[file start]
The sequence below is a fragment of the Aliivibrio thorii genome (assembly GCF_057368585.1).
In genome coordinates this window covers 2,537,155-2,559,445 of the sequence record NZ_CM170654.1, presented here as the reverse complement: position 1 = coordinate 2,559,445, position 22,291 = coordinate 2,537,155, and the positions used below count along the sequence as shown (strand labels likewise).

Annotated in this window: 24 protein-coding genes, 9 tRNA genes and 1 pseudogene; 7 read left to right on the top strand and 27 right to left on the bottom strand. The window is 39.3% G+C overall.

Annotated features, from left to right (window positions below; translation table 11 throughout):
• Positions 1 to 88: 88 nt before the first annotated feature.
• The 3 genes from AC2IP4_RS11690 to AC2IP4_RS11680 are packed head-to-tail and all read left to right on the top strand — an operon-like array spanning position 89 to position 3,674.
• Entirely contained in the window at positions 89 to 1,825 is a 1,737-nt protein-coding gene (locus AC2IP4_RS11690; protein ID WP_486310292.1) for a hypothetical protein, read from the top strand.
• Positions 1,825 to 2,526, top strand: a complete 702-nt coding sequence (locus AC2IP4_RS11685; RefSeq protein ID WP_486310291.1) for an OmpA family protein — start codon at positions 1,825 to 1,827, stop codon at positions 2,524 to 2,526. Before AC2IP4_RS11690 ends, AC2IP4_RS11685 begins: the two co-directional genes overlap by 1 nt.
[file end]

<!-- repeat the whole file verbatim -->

The sequence below is a fragment of the Aliivibrio thorii genome (assembly GCF_057368585.1).
In genome coordinates this window covers 2,537,155-2,559,445 of the sequence record NZ_CM170654.1, presented here as the reverse complement: position 1 = coordinate 2,559,445, position 22,291 = coordinate 2,537,155, and the positions used below count along the sequence as shown (strand labels likewise).

Annotated in this window: 24 protein-coding genes, 9 tRNA genes and 1 pseudogene; 7 read left to right on the top strand and 27 right to left on the bottom strand. The window is 39.3% G+C overall.

Annotated features, from left to right (window positions below; translation table 11 throughout):
• Positions 1 to 88: 88 nt before the first annotated feature.
• The 3 genes from AC2IP4_RS11690 to AC2IP4_RS11680 are packed head-to-tail and all read left to right on the top strand — an operon-like array spanning position 89 to position 3,674.
• Entirely contained in the window at positions 89 to 1,825 is a 1,737-nt protein-coding gene (locus AC2IP4_RS11690; protein ID WP_486310292.1) for a hypothetical protein, read from the top strand.
• Positions 1,825 to 2,526, top strand: a complete 702-nt coding sequence (locus AC2IP4_RS11685; RefSeq protein ID WP_486310291.1) for an OmpA family protein — start codon at positions 1,825 to 1,827, stop codon at positions 2,524 to 2,526. Before AC2IP4_RS11690 ends, AC2IP4_RS11685 begins: the two co-directional genes overlap by 1 nt.